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Disaster recovery strategies have had to change drastically from expectations in 2019. The COVID-19 pandemic presented many disaster recovery challenges for teams in 2020, as remote work became the norm. At the same time, cybersecurity grew in importance compared to what experts predicted from the vantage point of late 2019.
Last year, for example, one of the standout issues for disaster recovery was a stronger focus on compliance, given the importance of GDPR and the California Consumer Privacy Act (CCPA).
Growth in cloud-based DR was evident at the end of 2020, but much was in flux. Enterprises, for instance, had not fully embraced the cloud while many smaller and midsize organizations were all-in. At the time, IDC analyst Phil Goodwin predicted the rise of "Goldilocks solutions." In other words, DR as a service or other cloud-based options present such breadth that almost any organization could find something right for their needs.
That specific development is still in process, but what's the broader outlook on the cusp of 2021?
The state of DR spending
Daniel Kennedy, research director for information security and networking at 451 Research, said the outlook for disaster recovery strategy is "one of the most complicated questions" he has examined recently.
"We saw some early doom and gloom regarding expected budget cuts and people having to do more with less," Kennedy said. However, that turned out to be almost the opposite of the eventual reality. "We run surveys all the time and 90% of organizations have been increasing their budgets related to data security, and by an average of 20%," he said. Not that many companies weren't asked to try to control spending, but the reality of today's disaster recovery challenges seem to have gotten in the way.
Naveen ChhabraAnalyst, Forrester Research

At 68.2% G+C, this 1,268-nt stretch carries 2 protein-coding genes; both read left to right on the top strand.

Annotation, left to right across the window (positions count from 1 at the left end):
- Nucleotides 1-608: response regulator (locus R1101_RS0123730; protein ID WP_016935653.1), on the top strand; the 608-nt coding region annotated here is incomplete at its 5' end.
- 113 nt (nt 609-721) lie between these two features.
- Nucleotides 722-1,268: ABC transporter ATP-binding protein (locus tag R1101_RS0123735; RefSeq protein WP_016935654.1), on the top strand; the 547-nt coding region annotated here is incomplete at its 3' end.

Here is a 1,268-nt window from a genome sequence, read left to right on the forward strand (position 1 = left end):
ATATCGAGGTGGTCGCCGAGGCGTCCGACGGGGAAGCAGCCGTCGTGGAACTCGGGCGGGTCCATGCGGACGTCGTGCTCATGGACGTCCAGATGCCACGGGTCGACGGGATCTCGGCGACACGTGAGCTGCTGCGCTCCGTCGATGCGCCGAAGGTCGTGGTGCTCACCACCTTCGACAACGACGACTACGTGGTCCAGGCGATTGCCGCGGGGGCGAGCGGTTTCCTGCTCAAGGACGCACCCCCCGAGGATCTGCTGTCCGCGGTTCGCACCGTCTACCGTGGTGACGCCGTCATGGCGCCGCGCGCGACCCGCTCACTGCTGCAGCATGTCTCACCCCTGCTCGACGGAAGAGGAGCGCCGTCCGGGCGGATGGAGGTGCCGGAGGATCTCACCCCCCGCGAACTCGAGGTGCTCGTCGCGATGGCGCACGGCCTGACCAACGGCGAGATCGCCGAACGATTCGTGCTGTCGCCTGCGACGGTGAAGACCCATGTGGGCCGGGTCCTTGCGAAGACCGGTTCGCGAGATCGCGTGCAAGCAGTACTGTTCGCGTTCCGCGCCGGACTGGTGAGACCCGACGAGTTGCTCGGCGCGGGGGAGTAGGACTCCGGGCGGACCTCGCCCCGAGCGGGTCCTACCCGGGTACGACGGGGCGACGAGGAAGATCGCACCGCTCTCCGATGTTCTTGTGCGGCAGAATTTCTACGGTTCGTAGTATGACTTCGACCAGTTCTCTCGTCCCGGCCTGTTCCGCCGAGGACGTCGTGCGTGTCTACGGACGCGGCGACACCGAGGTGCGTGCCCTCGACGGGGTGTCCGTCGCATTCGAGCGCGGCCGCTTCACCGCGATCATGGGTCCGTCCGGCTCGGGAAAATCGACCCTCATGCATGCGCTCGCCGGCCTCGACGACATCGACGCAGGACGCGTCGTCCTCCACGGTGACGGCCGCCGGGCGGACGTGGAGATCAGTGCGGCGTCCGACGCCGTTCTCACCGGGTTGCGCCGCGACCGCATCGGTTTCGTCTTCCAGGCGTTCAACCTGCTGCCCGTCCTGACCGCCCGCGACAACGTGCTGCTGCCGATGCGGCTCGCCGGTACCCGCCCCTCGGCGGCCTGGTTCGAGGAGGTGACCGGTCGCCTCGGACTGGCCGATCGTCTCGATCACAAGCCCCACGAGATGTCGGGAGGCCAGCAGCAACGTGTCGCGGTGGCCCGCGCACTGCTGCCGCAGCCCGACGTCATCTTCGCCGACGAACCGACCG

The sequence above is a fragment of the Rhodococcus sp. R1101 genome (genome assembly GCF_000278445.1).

Other top IT spending priorities also included connectivity and collaboration, he said, and spending on development projects also continued to show strength. However, the DR side of the house was healthy, with most survey respondents indicating there was no effect on spending.
Kennedy also said anecdotal evidence points to more spending related to remote end users who may be having difficulty maintaining connectivity or are simply "forced to share connectivity with Xbox users."
He said, "That seems like an indication that DR for remote workers hasn't been as well planned as it should have been." On the other hand, momentum may be shifting to better serving that audience because, in Kennedy's estimation, many companies have had fairly positive remote work experiences and some are planning to make it permanent.
Looking ahead, Kennedy said, having spent lavishly to equip more workers with laptops, the concerns about data protection will lead to wider use of services such as Box. He also said that with the corporate world orienting more toward remote work, there may be a devolution away from VPN as the standard way to support connectivity and data protection. "With so much happening remotely, it may not make sense to force everything to go through the data center when there are good SaaS cloud options," he said.
COVID-19 hasn't put ransomware on pause